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Newbie Info Overload. Are there simple answers to...

srbentley65

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My wife and I are just getting started in the business. We attended WCAF (thank goodness no virus at the time), and tried to learn all we can.

With all the info out there, we could really use a simple "Here are the 5 adhesives you need and what you use them for." I've tried searching for such info but can't find a succinct answer (Chris Paschke has around 30 articles on the subject alone).

I know it seems basic, but to someone new who is trying to just order stuff, we're at a standstill. Any help is greatly appreciated!

Stephen
North Georgia USA
 

Ylva

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Welcome to the G, Stephen!

If I look around in my shop and my adhesives:
Glue to join frames, I use cornerweld
Glue to glue mats together and build up with foam core: lineco acid free glue
ATG tape mostly for attaching dust covers. A lot of framers use glue for that. I can’t seem to get the hang of it and like the ATG.
 

Framar

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Welcome to the Grumble and to the wonderful world of framing.

If you want advice on adhesives, may I suggest Frank's Fabric Adhesive for fabric and all sorts of other jobs (like attaching dustcovers - way cheaper than ATG).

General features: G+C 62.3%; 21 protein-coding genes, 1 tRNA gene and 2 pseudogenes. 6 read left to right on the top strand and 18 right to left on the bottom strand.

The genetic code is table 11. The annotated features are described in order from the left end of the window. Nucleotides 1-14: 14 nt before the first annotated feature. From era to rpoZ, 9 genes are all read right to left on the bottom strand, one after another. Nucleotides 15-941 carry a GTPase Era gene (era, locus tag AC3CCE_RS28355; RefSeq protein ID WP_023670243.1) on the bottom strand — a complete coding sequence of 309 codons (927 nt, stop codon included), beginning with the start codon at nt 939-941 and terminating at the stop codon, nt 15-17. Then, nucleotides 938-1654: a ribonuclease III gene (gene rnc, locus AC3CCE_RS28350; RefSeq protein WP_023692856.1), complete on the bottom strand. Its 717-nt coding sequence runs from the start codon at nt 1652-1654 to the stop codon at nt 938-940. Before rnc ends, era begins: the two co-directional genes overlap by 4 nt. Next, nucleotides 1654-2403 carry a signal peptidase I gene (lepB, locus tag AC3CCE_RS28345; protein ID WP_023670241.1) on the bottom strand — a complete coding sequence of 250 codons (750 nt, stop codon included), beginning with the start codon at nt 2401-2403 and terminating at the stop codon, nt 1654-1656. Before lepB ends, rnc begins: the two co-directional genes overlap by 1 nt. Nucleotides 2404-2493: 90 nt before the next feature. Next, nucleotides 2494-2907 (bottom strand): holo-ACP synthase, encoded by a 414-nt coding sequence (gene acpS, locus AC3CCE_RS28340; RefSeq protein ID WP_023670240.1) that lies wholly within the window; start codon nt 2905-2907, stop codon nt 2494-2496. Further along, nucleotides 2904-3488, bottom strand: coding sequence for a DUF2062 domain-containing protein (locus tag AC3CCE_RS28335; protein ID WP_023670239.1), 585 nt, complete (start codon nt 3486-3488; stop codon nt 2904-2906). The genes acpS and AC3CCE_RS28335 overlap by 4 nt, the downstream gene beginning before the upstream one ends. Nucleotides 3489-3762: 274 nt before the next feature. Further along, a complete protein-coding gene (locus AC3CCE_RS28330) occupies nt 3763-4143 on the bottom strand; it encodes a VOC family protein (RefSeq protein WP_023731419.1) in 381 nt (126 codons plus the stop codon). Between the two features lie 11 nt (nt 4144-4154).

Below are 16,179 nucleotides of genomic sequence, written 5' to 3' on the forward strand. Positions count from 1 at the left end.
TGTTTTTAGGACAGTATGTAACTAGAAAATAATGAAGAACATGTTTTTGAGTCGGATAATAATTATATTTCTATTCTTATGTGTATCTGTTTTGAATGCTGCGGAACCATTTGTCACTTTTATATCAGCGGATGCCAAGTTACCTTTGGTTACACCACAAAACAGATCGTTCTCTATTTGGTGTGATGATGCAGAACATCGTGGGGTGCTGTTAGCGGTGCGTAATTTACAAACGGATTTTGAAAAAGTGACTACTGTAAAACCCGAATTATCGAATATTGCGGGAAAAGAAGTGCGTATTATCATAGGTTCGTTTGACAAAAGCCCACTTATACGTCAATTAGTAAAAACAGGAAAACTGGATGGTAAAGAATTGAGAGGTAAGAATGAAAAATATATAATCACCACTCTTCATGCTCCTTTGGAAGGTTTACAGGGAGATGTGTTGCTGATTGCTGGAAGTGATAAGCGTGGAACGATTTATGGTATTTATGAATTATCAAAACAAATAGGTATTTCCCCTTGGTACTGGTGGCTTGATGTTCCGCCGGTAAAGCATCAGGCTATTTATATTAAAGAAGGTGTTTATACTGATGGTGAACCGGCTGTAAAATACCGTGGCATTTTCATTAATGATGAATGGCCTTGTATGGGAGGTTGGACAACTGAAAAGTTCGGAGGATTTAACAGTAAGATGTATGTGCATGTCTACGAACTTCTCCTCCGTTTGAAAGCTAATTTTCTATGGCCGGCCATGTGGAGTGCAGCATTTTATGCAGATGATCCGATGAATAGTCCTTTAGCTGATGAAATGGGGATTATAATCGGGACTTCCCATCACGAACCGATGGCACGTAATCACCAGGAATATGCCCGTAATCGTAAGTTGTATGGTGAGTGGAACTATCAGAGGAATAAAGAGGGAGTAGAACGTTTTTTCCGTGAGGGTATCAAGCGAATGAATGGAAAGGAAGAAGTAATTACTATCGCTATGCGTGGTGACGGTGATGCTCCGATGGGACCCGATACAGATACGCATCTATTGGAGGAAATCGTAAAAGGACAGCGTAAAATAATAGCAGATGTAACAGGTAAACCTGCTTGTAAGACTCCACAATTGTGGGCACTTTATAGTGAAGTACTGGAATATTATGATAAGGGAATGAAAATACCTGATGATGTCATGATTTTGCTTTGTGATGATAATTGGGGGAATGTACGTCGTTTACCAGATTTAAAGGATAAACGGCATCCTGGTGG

As to the rest, I like Maxim for joining frames, and here is a nice overview on adhesives from Picture Framing Magazine:

 

prospero

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I use basic PVA woodworking glue for pretty well everything I need glue for.

It's not so much the qualities of the glue that are important, more the way you use it. 😉

As well as 'wet' glue there are a whole plethora of tapes. Some water activated and some pressure activated.
What you need in this line is mostly dependant on what you need to frame. Big subject.
 

wvframer

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Keep your PVA glue from freezing temperatures, (Maxim, Cornerweld, TiteBond and even Elmers are in this group) And choose one formulated for joining frames.

Use a good brand of ATG tape, with or without a gun. The hand rolls have the adhesive running in the opposite direction from rolls for a gun. A cheap ATG tape will gum up your ATG Gun and otherwise frustrate you.

Fabric glue. This is not available just anywhere. Franks Fabric is a good quality, but there are others. It is important to know that these have a limited shelf life and unused glue should be replaced at least annually.

The rest are as-you-need them items, though if you are in good shape with cash, you might want to already have them on hand. All can be found at any hardware or home store and have a long shelf life.

Some superglue will come in handy for some things. Get several small tubes and make sure some of them are the slower-drying gels. These adhesives do not have a long shelf life once opened.

Epoxy may come in handy for some things and has a pretty good shelf life if unopened. I like the syringe style that mixes the two parts and is resealable. This is important for things like formed rod mounts.

Electrical Grade Hot melt glue. (and gun) This is not the craft version of hot melt glue. It softens at a higher temperature and can burn you if you get it on your skin. But it meets preservation standards for some mounting jobs.

As you become more experienced you will want to acquire some more specialized adhesives, usually for preservation mounting. Folks here are very generous in helping you identify the specific adhesives you might need for special jobs as well as where to purchase them.